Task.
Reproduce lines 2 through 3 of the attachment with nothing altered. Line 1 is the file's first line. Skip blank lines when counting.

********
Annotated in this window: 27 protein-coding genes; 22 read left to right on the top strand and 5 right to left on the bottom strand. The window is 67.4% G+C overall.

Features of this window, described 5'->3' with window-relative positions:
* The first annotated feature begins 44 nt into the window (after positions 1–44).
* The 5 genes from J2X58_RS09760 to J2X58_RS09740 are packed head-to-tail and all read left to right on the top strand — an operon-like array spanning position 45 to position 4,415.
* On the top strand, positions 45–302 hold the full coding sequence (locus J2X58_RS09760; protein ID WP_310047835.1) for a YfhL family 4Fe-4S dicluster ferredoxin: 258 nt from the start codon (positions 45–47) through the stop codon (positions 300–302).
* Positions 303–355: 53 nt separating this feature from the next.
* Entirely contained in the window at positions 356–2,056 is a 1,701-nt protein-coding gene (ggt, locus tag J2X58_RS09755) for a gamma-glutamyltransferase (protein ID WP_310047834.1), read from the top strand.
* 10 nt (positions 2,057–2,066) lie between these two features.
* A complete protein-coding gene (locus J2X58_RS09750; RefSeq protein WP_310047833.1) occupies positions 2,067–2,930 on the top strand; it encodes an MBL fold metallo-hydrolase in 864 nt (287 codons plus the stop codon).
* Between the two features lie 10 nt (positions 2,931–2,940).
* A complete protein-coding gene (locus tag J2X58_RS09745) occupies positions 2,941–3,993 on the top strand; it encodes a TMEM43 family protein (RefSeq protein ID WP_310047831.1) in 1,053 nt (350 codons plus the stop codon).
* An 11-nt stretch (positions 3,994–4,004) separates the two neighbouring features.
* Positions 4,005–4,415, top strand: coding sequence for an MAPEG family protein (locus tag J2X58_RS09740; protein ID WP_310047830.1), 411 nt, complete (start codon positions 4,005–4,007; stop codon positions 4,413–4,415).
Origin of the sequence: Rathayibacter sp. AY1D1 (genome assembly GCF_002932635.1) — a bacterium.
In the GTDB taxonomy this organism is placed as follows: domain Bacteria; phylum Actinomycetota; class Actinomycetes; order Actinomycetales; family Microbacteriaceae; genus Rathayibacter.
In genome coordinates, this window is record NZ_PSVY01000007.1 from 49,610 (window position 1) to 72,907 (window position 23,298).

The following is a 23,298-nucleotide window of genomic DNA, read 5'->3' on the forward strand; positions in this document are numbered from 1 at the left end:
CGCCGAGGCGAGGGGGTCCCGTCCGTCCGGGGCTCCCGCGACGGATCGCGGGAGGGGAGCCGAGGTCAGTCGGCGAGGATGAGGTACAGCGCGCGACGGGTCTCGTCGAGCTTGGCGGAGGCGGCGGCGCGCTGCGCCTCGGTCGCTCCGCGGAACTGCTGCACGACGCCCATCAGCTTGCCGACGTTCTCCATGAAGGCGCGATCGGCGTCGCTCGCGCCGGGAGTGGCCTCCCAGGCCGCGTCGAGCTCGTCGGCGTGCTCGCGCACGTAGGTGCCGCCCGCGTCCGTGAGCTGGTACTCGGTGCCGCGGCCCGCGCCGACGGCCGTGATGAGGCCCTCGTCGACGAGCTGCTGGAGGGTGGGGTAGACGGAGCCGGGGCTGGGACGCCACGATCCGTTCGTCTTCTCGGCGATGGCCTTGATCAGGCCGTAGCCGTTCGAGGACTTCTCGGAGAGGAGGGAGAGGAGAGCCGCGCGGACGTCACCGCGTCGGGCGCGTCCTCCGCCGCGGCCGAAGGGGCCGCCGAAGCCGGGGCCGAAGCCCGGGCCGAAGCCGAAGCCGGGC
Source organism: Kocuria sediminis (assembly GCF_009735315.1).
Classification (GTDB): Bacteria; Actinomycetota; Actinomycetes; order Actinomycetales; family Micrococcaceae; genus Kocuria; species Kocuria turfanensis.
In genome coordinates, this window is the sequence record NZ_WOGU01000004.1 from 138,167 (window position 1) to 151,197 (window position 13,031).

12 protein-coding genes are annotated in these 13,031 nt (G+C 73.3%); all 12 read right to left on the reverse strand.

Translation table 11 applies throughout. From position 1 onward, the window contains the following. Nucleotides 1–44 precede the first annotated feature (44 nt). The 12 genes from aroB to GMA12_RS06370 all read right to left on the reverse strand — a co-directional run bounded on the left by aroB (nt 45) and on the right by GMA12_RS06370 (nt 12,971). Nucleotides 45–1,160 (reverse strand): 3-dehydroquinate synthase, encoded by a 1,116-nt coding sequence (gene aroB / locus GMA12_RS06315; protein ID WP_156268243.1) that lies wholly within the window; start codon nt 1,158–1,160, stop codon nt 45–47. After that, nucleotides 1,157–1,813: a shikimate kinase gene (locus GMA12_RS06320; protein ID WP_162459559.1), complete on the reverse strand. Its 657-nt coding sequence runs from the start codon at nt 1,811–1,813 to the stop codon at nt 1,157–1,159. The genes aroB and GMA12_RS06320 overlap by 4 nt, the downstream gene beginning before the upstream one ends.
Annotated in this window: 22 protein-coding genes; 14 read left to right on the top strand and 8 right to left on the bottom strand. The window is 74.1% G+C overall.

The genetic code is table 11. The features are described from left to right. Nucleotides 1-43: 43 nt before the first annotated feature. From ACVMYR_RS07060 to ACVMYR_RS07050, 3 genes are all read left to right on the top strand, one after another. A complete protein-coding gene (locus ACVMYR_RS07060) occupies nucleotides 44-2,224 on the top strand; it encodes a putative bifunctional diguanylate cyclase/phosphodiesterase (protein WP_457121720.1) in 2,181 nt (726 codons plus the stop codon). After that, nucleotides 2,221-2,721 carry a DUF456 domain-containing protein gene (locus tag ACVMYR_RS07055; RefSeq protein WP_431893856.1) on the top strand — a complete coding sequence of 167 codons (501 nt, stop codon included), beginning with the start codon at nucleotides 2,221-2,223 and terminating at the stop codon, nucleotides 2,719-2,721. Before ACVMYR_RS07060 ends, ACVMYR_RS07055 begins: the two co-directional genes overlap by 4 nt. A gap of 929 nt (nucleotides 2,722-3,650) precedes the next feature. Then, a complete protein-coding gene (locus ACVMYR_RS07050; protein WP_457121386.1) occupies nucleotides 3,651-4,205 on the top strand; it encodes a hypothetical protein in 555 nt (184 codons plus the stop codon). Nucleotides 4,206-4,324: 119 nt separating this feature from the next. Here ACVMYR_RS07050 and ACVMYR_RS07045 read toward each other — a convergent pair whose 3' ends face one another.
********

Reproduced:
Features of this window, described 5'->3' with window-relative positions:
* The first annotated feature begins 44 nt into the window (after positions 1–44).